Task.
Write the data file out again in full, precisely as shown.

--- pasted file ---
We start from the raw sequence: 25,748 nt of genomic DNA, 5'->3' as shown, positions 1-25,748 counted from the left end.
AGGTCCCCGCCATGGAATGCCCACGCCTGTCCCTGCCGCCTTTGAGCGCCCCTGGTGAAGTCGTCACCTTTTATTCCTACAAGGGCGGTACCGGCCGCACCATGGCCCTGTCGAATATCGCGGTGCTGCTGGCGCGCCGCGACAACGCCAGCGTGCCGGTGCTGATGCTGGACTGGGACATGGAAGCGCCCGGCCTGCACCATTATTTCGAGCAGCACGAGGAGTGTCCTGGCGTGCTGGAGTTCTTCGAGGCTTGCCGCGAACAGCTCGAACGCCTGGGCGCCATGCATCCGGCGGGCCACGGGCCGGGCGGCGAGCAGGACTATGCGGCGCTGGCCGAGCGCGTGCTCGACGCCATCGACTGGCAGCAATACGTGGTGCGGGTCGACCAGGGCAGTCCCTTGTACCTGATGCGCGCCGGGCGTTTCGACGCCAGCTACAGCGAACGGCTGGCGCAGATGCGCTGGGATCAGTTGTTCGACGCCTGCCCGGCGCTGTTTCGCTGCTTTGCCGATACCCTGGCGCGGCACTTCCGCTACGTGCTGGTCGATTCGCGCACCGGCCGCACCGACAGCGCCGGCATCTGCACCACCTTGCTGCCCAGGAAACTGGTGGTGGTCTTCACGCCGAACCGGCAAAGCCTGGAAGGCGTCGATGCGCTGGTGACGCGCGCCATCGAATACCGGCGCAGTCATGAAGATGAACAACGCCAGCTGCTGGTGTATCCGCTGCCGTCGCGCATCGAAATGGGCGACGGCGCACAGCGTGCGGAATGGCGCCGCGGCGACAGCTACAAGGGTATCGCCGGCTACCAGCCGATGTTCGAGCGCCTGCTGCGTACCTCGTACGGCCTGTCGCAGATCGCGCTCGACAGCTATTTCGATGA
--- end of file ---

We start from the raw sequence: 25,748 nt of genomic DNA, 5'->3' as shown, positions 1-25,748 counted from the left end.
AGGTCCCCGCCATGGAATGCCCACGCCTGTCCCTGCCGCCTTTGAGCGCCCCTGGTGAAGTCGTCACCTTTTATTCCTACAAGGGCGGTACCGGCCGCACCATGGCCCTGTCGAATATCGCGGTGCTGCTGGCGCGCCGCGACAACGCCAGCGTGCCGGTGCTGATGCTGGACTGGGACATGGAAGCGCCCGGCCTGCACCATTATTTCGAGCAGCACGAGGAGTGTCCTGGCGTGCTGGAGTTCTTCGAGGCTTGCCGCGAACAGCTCGAACGCCTGGGCGCCATGCATCCGGCGGGCCACGGGCCGGGCGGCGAGCAGGACTATGCGGCGCTGGCCGAGCGCGTGCTCGACGCCATCGACTGGCAGCAATACGTGGTGCGGGTCGACCAGGGCAGTCCCTTGTACCTGATGCGCGCCGGGCGTTTCGACGCCAGCTACAGCGAACGGCTGGCGCAGATGCGCTGGGATCAGTTGTTCGACGCCTGCCCGGCGCTGTTTCGCTGCTTTGCCGATACCCTGGCGCGGCACTTCCGCTACGTGCTGGTCGATTCGCGCACCGGCCGCACCGACAGCGCCGGCATCTGCACCACCTTGCTGCCCAGGAAACTGGTGGTGGTCTTCACGCCGAACCGGCAAAGCCTGGAAGGCGTCGATGCGCTGGTGACGCGCGCCATCGAATACCGGCGCAGTCATGAAGATGAACAACGCCAGCTGCTGGTGTATCCGCTGCCGTCGCGCATCGAAATGGGCGACGGCGCACAGCGTGCGGAATGGCGCCGCGGCGACAGCTACAAGGGTATCGCCGGCTACCAGCCGATGTTCGAGCGCCTGCTGCGTACCTCGTACGGCCTGTCGCAGATCGCGCTCGACAGCTATTTCGATGA